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3.3.8 Anterior abdominal muscles 2: transversus, internal oblique

TRANSCRIPT

(3.03)

We’ll look at the flat muscles next. Flat may not be the best word to decribe them - in the vertical plane, they’re markedly curved, as we’ll see. We’ll look at all three of them, then we’ll look at their actions.

We’ll start with the innermost of the three flat muscles, transversus abdominis. Here’s transversus abdominis. The fibers of transversus all run in the same transverse direction, except the lowest ones, which run obliquely downwards.

Transversus abdominis has a long line of origin, from here, to here. At the top, its fibers arise from the inner aspect of the costal margin, from the sixth rib, to the twelfth. Between the twelfth rib and the ilium, transversus arises from the edge of the thoraco-lumbar fascia. Below, it arises from the inner aspect of the iliac crest.

The lowest fibers of transversus arise from a thickening of the ilio-psoas fascia. Transversus has a short free lower border.

The muscle fibers of transversus end in this broad sheet of tendon, the transversus aponeurosis. The transversus aponeurosis fuses here with the aponeurosis of the overlying internal oblique muscle, to form one aponeurotic layer.

Now we’ll add the internal oblique muscle to the picture. The internal oblique arises from the thoraco-lumbar fascia, and from the iliac crest. The lowest fibers of the internal oblique arise, like those of transversus, from a thickening of the ilio-psoas fascia. Like transversus, the internal oblique has a short free lower border.

The internal oblique fans out, so that its highest and lowest fibers run in markedly different directions. Back here, the fibers of the internal oblique run steeply upward. Here they run less steeply, here they’re transverse, and here towards the inguinal region they run downward.

The highest fibers of the internal oblique insert on the lowest three ...

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(3.03)

We’ll look at the flat muscles next. Flat may not be the best word to decribe them - in the vertical plane, they’re markedly curved, as we’ll see. We’ll look at all three of them, then we’ll look at their actions.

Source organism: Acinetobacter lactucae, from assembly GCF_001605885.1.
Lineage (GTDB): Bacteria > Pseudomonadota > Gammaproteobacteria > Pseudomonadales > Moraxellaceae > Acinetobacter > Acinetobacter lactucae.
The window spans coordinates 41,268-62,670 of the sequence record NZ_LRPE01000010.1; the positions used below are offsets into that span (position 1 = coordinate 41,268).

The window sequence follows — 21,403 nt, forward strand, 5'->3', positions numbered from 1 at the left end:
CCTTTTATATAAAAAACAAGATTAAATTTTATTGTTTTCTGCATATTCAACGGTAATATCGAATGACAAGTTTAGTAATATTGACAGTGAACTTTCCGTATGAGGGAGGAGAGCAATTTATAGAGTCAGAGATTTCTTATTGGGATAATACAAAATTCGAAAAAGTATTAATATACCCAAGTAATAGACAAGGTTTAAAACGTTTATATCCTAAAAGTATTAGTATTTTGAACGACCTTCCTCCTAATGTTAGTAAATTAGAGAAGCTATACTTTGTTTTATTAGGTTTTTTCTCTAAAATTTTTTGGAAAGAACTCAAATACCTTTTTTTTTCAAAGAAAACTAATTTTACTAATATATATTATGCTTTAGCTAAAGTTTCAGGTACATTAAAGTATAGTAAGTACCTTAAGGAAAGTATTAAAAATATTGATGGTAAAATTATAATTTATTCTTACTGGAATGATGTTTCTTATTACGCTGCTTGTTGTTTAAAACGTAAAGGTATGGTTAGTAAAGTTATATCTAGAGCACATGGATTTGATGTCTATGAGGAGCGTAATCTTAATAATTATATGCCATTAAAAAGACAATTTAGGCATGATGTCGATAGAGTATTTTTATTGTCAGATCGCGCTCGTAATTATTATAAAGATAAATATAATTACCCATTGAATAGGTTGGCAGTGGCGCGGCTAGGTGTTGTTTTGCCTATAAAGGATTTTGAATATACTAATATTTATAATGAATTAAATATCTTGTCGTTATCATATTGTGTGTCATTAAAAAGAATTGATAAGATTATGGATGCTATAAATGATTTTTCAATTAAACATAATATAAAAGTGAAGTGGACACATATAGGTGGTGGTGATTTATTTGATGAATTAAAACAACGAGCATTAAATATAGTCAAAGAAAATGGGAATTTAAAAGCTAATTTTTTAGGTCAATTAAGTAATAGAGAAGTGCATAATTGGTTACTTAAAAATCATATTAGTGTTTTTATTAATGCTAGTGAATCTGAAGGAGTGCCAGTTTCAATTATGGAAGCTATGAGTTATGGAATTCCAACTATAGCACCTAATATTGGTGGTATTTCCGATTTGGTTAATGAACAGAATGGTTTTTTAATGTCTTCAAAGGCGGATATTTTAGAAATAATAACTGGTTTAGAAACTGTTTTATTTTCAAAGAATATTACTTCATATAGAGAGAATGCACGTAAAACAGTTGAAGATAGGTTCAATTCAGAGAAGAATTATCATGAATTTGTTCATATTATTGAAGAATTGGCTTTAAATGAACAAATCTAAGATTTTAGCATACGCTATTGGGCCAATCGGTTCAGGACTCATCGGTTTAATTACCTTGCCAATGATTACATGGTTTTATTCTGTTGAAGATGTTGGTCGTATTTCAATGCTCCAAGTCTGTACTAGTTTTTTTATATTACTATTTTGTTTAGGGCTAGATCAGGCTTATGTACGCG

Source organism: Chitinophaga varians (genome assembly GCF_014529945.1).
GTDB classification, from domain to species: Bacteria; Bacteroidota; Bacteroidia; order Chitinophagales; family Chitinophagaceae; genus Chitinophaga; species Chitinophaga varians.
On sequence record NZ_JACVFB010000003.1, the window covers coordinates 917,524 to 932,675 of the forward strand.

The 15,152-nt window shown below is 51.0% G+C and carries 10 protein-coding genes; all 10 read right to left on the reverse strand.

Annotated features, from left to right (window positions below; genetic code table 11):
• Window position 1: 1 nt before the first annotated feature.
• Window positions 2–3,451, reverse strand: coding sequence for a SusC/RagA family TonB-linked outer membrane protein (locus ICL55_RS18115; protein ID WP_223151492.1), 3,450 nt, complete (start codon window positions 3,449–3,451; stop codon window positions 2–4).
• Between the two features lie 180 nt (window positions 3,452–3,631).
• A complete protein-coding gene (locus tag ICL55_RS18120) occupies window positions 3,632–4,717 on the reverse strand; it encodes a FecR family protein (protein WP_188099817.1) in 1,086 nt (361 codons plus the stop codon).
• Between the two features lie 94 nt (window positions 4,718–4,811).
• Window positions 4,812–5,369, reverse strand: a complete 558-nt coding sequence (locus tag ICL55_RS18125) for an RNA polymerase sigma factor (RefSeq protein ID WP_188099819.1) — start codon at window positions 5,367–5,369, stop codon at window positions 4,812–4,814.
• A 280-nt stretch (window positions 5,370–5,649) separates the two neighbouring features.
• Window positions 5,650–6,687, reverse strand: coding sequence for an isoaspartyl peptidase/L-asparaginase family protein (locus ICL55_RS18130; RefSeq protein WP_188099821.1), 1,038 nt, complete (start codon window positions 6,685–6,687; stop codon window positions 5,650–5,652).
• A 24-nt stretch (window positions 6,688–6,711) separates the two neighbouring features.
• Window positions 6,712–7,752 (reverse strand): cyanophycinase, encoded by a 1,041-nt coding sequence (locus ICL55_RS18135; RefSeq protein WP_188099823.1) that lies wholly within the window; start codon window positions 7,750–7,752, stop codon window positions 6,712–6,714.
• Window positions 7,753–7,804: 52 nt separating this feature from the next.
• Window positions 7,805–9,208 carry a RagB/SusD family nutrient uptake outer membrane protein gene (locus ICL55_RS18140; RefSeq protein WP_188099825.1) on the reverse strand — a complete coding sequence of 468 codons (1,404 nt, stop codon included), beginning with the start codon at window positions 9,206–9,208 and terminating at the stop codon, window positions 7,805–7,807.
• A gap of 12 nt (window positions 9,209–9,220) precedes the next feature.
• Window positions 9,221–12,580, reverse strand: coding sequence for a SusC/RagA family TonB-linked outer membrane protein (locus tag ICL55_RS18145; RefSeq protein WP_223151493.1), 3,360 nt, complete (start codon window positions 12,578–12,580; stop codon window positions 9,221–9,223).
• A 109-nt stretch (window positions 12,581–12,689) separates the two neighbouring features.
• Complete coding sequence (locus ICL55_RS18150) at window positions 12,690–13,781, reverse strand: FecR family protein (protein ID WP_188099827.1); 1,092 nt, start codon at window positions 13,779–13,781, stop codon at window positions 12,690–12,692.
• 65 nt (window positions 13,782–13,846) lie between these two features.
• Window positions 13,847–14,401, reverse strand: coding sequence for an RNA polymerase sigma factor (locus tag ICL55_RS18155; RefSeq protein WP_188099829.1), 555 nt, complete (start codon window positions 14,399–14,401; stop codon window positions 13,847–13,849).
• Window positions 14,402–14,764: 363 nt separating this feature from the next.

We’ll start with the innermost of the three flat muscles, transversus abdominis. Here’s transversus abdominis. The fibers of transversus all run in the same transverse direction, except the lowest ones, which run obliquely downwards.

Transversus abdominis has a long line of origin, from here, to here. At the top, its fibers arise from the inner aspect of the costal margin, from the sixth rib, to the twelfth. Between the twelfth rib and the ilium, transversus arises from the edge of the thoraco-lumbar fascia. Below, it arises from the inner aspect of the iliac crest.

The lowest fibers of transversus arise from a thickening of the ilio-psoas fascia. Transversus has a short free lower border.

The muscle fibers of transversus end in this broad sheet of tendon, the transversus aponeurosis. The transversus aponeurosis fuses here with the aponeurosis of the overlying internal oblique muscle, to form one aponeurotic layer.

Now we’ll add the internal oblique muscle to the picture. The internal oblique arises from the thoraco-lumbar fascia, and from the iliac crest. The lowest fibers of the internal oblique arise, like those of transversus, from a thickening of the ilio-psoas fascia. Like transversus, the internal oblique has a short free lower border.

The internal oblique fans out, so that its highest and lowest fibers run in markedly different directions. Back here, the fibers of the internal oblique run steeply upward. Here they run less steeply, here they’re transverse, and here towards the inguinal region they run downward.

The highest fibers of the internal oblique insert on the lowest three ribs. Its remaining fibers end in this internal oblique aponeurosis, which, as we noted, fuses on the underside with the transversus aponeurosis. It’s also joined on its outer aspect by the external oblique aponeurosis - this is the cut edge of external oblique.

From here to here, the combined aponeurotic layer divides at the edge of the rectus into two layers, one passing behind, and one in front of the rectus. Below here, the combined layer doesn’t divide, but passes entirely in front of the muscle.

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